Saturday, December 27, 2014

analysis | How Sony’s release of “The Interview” online could change the film industry

Sony Pictures has just announced the simultaneous release of controversial film “The Interview” through internet video-on-demand services in tandem with a limited theatre release.

Make no mistake, this is huge.

Never before has an industry stalwart like Sony chosen online distribution simultaneously with a theatrical run. Should online releases of “The Interview” generate significant returns and positive consumer feedback, the film industry would be forced to reconsider their approach to digital distribution. Theatres could be inclined to release future films both in theatres and online.

In a surprise move, Sony has also secured distribution deals with Microsoft and Google, supplementing Sony’s own online video-on-demand services. Piggybacking on the hype generated through the high profile hacking scandal at Sony, these deals could provide Microsoft and Google’s online VOD services with much needed visibility as they struggle to make headway in a market dominated by incumbents like Apple’s iTunes and Netflix. In particular, Google’s release of “The Interview” on their relatively unknown YouTube VOD service could increase consumer mindshare, something the service has struggled with in spite of the enormously popular YouTube brand.

A dual release model would represent a major victory for the consumer. As moviegoers are given the choice between watching a new movie in theatres or in the comfort of their own homes, theatres would necessarily lower costs and provide additional value to entice consumers through their doors. This may spark a new golden age in the moviegoing experience, one in which theatres provide additional amenities and offerings not typically found during the home experience.

Simultaneous distribution is typically used by smaller studios that do not have distribution agreements with large, nationwide theatre chains. By releasing films online while they play in theatres, small studios can reach the largest possible audience before a film loses any momentum it generates. In contrast, larger studios stagger their releases so that theatres can extract the maximum profit from a film before it is released online and on physical media, where it generates profit solely for the studio.

But for a behemoth like Sony to simultaneously distribute a film online is unprecedented. As unusual as it may be given their track record, Sony could become one of the most forward thinking studios out there. Sony has just upended the traditional model, and it’s the consumer that comes out the ultimate victor.

Thursday, December 25, 2014

opinion | Sony cyberattacks unlikely to be work of single agent

A surprising number of people have raised the possibility that the Sony cyberattack is the result of an inside job, in particular that of a single rogue agent. The narrative is that the attack was the work of a disgruntled employee, one with access to critical computer infrastructure throughout Sony. After compromising the system and leaving behind enough red herrings to make North Korea seem culpable, the perpetrator triggered the attack right when North Korean anger against the film would be highest, manipulating all sides against each other.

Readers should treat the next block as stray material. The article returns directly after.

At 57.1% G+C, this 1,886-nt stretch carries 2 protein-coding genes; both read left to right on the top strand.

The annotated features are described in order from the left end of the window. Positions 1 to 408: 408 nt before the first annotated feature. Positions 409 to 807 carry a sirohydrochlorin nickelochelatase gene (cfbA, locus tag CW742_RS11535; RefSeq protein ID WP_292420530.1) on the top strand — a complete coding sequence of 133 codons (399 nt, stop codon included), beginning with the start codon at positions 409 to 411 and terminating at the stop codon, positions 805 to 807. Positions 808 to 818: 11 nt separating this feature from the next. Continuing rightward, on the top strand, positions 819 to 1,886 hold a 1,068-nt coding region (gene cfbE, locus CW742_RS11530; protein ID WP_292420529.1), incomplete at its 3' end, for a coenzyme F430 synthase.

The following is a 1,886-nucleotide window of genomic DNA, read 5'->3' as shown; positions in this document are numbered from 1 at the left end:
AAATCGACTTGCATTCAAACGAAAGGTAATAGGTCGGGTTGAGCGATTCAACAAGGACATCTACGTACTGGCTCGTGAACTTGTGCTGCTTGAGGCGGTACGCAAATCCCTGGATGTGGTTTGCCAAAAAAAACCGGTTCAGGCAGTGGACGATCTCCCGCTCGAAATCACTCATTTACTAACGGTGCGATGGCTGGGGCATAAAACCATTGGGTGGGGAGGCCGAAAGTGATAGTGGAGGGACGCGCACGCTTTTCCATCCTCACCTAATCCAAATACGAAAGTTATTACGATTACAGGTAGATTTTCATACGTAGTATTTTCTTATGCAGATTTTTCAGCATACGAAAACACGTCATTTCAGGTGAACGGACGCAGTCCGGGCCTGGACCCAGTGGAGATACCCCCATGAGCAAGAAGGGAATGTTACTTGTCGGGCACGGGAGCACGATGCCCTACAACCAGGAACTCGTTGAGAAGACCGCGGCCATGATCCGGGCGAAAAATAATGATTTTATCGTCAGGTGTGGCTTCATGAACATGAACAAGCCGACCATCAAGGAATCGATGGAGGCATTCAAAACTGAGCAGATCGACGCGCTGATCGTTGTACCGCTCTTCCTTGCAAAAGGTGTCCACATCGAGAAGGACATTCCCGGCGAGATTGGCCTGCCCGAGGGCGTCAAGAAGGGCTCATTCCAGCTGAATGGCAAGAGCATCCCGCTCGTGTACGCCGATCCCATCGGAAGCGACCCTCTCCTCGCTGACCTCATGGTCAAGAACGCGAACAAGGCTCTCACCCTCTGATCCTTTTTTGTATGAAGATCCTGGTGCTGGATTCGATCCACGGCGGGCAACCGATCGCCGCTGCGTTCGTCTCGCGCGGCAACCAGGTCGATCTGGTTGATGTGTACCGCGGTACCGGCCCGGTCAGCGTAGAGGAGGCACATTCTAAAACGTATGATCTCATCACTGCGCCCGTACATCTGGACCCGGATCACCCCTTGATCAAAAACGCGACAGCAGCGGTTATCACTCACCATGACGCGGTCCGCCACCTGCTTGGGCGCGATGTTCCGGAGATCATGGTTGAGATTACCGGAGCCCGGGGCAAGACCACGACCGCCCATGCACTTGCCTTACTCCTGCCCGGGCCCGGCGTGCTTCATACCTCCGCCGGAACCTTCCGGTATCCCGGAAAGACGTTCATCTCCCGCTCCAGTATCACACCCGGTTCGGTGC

Already we’re assuming the employee is (1) disgruntled enough to actually launch an attack and (2) has deep access to Sony’s computer infrastructure. Fair enough, but for the narrative to work, the perpetrator must also have (4) intimate knowledge of the studio’s film release plans, (5) keen awareness of the geopolitical tensions surrounding North Korea, and (6) be a smart enough hacker to execute an attack of this scale, cover his own tracks, and leave enough leads for investigators to suspect North Korea.

If the leaps in logic needed to follow this narrative haven’t already caused a minor aneurysm, we must now also assume the perpetrator has crazy good timing and is fearless enough to raise the ire of various government agencies. Throw in an underground lair and we’ve got a cross between a Bond villain and The Joker.

Is it possible that an inside man had a hand in instigating this attack? Absolutely. It seems close to impossible for the perpetrators to carry out such an attack without inside information about which databases to breach and how. But to suggest one man brought a behemoth studio to its knees seems unlikely at best, and to further say that somehow North Korea is entirely exculpated is naive.

Monday, December 22, 2014

Sony cyberattacks: Why Sony may not be able to distribute “The Interview”

Sony has recently been facing calls to release its controversial comedy “The Interview” following a massive cybersecurity breach of its computer systems. It seems that everyone, from technology journalists, business commentators, and even President Obama himself has tried to compel Sony to distribute the film. The clamor has intensified in the wake of Sony’s cancellation of the theatrical release, with some calling for its distribution through nontraditional means such as downloads and streaming services. Pundits argue that by releasing the film, Sony can even claim the moral high ground, defying the perpetrators and taking a clear stand for freedom of expression in film.